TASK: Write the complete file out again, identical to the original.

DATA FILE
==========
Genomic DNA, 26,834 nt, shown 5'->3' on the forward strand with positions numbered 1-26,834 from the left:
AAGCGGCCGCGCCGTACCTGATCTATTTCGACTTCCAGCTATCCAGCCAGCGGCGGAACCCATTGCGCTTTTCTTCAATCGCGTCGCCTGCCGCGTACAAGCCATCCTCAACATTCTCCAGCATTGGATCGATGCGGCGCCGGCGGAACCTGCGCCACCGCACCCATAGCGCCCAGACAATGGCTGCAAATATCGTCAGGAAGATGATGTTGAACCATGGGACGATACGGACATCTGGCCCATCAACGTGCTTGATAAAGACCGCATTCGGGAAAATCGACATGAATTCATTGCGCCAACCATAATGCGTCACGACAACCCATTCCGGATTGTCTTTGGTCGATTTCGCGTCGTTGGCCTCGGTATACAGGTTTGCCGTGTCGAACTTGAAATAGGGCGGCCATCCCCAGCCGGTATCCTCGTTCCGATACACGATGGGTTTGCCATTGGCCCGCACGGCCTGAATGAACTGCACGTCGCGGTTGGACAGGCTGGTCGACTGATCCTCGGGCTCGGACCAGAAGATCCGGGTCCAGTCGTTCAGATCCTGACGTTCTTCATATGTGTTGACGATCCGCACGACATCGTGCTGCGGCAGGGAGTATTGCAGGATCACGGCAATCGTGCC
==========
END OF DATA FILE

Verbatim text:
Genomic DNA, 26,834 nt, shown 5'->3' on the forward strand with positions numbered 1-26,834 from the left:
AAGCGGCCGCGCCGTACCTGATCTATTTCGACTTCCAGCTATCCAGCCAGCGGCGGAACCCATTGCGCTTTTCTTCAATCGCGTCGCCTGCCGCGTACAAGCCATCCTCAACATTCTCCAGCATTGGATCGATGCGGCGCCGGCGGAACCTGCGCCACCGCACCCATAGCGCCCAGACAATGGCTGCAAATATCGTCAGGAAGATGATGTTGAACCATGGGACGATACGGACATCTGGCCCATCAACGTGCTTGATAAAGACCGCATTCGGGAAAATCGACATGAATTCATTGCGCCAACCATAATGCGTCACGACAACCCATTCCGGATTGTCTTTGGTCGATTTCGCGTCGTTGGCCTCGGTATACAGGTTTGCCGTGTCGAACTTGAAATAGGGCGGCCATCCCCAGCCGGTATCCTCGTTCCGATACACGATGGGTTTGCCATTGGCCCGCACGGCCTGAATGAACTGCACGTCGCGGTTGGACAGGCTGGTCGACTGATCCTCGGGCTCGGACCAGAAGATCCGGGTCCAGTCGTTCAGATCCTGACGTTCTTCATATGTGTTGACGATCCGCACGACATCGTGCTGCGGCAGGGAGTATTGCAGGATCACGGCAATCGTGCC